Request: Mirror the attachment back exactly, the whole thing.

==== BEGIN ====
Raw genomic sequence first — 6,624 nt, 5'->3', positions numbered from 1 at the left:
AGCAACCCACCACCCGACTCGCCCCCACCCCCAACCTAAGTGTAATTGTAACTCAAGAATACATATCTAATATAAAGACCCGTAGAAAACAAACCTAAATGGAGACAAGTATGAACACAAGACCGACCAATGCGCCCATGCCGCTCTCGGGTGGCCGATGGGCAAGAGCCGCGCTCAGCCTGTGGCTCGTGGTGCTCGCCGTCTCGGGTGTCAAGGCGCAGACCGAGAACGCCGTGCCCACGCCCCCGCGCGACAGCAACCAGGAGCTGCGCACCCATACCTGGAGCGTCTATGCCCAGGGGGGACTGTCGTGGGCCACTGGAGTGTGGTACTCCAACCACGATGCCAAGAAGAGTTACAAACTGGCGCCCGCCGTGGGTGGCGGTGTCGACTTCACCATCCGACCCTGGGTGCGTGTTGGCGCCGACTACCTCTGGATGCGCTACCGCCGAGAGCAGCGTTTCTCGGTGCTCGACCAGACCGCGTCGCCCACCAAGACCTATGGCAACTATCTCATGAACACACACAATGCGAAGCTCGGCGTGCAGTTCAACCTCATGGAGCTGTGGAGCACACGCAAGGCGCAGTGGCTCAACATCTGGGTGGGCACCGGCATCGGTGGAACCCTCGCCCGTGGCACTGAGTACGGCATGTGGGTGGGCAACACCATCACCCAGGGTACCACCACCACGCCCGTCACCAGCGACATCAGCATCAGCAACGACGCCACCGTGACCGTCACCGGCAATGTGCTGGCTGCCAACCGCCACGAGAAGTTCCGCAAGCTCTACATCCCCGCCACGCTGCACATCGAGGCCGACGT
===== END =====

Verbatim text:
Raw genomic sequence first — 6,624 nt, 5'->3', positions numbered from 1 at the left:
AGCAACCCACCACCCGACTCGCCCCCACCCCCAACCTAAGTGTAATTGTAACTCAAGAATACATATCTAATATAAAGACCCGTAGAAAACAAACCTAAATGGAGACAAGTATGAACACAAGACCGACCAATGCGCCCATGCCGCTCTCGGGTGGCCGATGGGCAAGAGCCGCGCTCAGCCTGTGGCTCGTGGTGCTCGCCGTCTCGGGTGTCAAGGCGCAGACCGAGAACGCCGTGCCCACGCCCCCGCGCGACAGCAACCAGGAGCTGCGCACCCATACCTGGAGCGTCTATGCCCAGGGGGGACTGTCGTGGGCCACTGGAGTGTGGTACTCCAACCACGATGCCAAGAAGAGTTACAAACTGGCGCCCGCCGTGGGTGGCGGTGTCGACTTCACCATCCGACCCTGGGTGCGTGTTGGCGCCGACTACCTCTGGATGCGCTACCGCCGAGAGCAGCGTTTCTCGGTGCTCGACCAGACCGCGTCGCCCACCAAGACCTATGGCAACTATCTCATGAACACACACAATGCGAAGCTCGGCGTGCAGTTCAACCTCATGGAGCTGTGGAGCACACGCAAGGCGCAGTGGCTCAACATCTGGGTGGGCACCGGCATCGGTGGAACCCTCGCCCGTGGCACTGAGTACGGCATGTGGGTGGGCAACACCATCACCCAGGGTACCACCACCACGCCCGTCACCAGCGACATCAGCATCAGCAACGACGCCACCGTGACCGTCACCGGCAATGTGCTGGCTGCCAACCGCCACGAGAAGTTCCGCAAGCTCTACATCCCCGCCACGCTGCACATCGAGGCCGACGT